Zootopia Set to Kill at Oscars
By Crystal Harrell
Oscar season has finally arrived, and with it comes a slew of cinematic contenders waiting to be named the best that film has to offer for 2017. One category in particular is filled with top-notch features that hold prestige in both name and quality. From the stunning stop-motion craftsmanship in Kubo and the Two Strings and My Life as a Zucchini to the industry giant that is Studio Ghibli with The Red Turtle, there’s some stiff competition in store for Best Animated Feature. Although it’s no secret that Disney tends to dominate this category, especially with two top-grossing films on this year’s list. Between Moana and Zootopia, however, my allegiance falls with the latter.
This Disney hit follows the exploits of new ZPD bunny recruit Judy Hopps (Ginnifer Goodwin) and sly con-fox Nick Wilde (Jason Bateman) as they race to find missing mammals that have gone feral before their peaceful city is left in shambles.
Ever since the creation of a certain white-gloved mouse, Walt Disney Animation Studios has been made famous for countless feature films with lovable, anthropomorphic animals. Zootopia is a significant deviation from classic selections such as Robin Hood or even Bambi. While no humans are seen onscreen in those movies as well, Zootopia’s world is a metropolis made up entirely of mammals in a 21st century context. They have dreams, they have careers, and they even have WiFi for their smartphones. The concept, simple in its delivery, absolutely flourishes with the film’s execution. The city is an imaginative fusion of regular human ideals and beast-friendly appeal, such as a controversial animal “naturalist club” and sloth-run DMV. The different environmental districts within Zootopia also give more detail into the inventive infrastructure and landmarks of this fictitious world. Having countless sequels and spin-offs plague the movie industry as of late, it is extremely refreshing to have an original story presented to a mass audience in so caring of a way and be so well-received in return.
Judy Hopps is a true role model; possibly the best character ever concocted from the minds of Disney’s industry professionals. She is no forlorn princess singing her troubles to pass the time or a talking race car with way too many movies under her name. Judy represents the traditional underdog with the added edge of definite capability. There’s no doubt that she is more than just a little rabbit from a carrot farm—she possesses remarkable characteristics of strength, determination, and cleverness to conquer any obstacles the big city has in store for her. Of course, she isn’t perfect and recognizes that she holds a disadvantage compared to all the other mammals that tower over her, but she still tries, and that aspect of her persona brings an incredible amount of charm to Zootopia. Judy is a relatable soul that doesn’t need to rely on pop culture references or trendy awkwardness to get the audience to like her: it is simply inevitable that we will be rooting for her in the end.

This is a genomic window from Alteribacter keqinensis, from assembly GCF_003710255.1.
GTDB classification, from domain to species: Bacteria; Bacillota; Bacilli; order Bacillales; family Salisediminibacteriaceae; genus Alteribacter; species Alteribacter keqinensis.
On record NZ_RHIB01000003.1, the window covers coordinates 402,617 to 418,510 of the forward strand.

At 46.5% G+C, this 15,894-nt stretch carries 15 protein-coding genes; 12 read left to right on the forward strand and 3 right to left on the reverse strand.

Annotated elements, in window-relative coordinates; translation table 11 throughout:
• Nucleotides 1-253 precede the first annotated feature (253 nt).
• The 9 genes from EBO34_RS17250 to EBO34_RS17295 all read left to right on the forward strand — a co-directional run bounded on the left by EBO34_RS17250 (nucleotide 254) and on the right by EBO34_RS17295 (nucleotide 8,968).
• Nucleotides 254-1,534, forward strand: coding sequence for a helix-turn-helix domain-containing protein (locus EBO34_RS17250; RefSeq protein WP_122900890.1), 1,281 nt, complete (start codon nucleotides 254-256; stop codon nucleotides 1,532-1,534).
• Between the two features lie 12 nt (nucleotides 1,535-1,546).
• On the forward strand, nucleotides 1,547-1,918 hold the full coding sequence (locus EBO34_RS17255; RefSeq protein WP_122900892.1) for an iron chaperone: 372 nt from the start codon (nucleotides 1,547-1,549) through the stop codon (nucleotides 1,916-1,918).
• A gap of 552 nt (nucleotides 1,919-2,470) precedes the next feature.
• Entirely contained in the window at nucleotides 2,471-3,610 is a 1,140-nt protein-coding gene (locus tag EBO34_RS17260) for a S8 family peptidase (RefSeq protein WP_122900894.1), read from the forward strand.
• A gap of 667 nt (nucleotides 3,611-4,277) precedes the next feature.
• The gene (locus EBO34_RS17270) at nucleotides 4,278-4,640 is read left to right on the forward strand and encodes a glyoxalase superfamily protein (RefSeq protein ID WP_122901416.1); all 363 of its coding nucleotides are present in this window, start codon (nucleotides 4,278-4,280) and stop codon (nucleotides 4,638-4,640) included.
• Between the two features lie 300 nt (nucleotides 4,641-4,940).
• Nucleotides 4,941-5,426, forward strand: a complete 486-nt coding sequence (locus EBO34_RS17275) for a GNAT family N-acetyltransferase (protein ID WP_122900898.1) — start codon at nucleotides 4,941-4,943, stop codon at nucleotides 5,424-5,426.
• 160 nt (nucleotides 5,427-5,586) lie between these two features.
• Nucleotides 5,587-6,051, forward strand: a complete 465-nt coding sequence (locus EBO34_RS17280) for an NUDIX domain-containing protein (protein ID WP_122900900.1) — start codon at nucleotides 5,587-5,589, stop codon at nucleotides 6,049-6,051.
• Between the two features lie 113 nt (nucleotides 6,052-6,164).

As strong-minded as Judy Hopps may be, she still needs assistance when solving the missing mammal case, and who better to join her in this pseudo-buddy cop romp than a wise-cracking fox from the wrong side of the tracks? Nick Wilde is no side-kick. He’s just as much the star of the film as Judy is, and together they develop an incredible amount of chemistry without even sharing any touching musical numbers together. Their interaction makes simple scenes consisting of solely dialogue humorous and affectionately engaging without even a hint of cliched predictability in their partnership. As the trail runs hot with deception, betrayal, and a possible clue to the animals’ whereabouts, the duo face perilous action as a team for the ages. The voice stylings of Ginnifer Goodwin and Jason Bateman fit the characters so well, and make it so you recognize their own unique tones in the animation rather than having an obvious celebrity voice talent read the lines.
One point that Zootopia clearly establishes is that its mammalian society is not a utopia. Much like the real world, stereotyping, prejudices against species, and discrimination are ever-present in the colorful streets under the guise of justifiable reasoning. While the film could have easily adapted a dominantly preachy tone about tolerance, Zootopia expertly manages to craft a poignant analogy of the mirrored flaws within our supposedly superior human race. Likening the wisdom found in Aesop’s Fables, having our actions depicted in the form of animal counterparts helps us to discover the morality we have stripped ourselves of and to ultimately pinpoint the error of our ways. Some things can never truly be fixed, but progress is always a bright possibility shining in the distance, and Zootopia points viewers in the direction of that glowing hope.
Smart, self-aware, and socially congruent to our own reality, Zootopia is easily one of the best films Disney has put out in over a decade and I sincerely hope it nabs this year’s Oscar category of Best Animated Feature.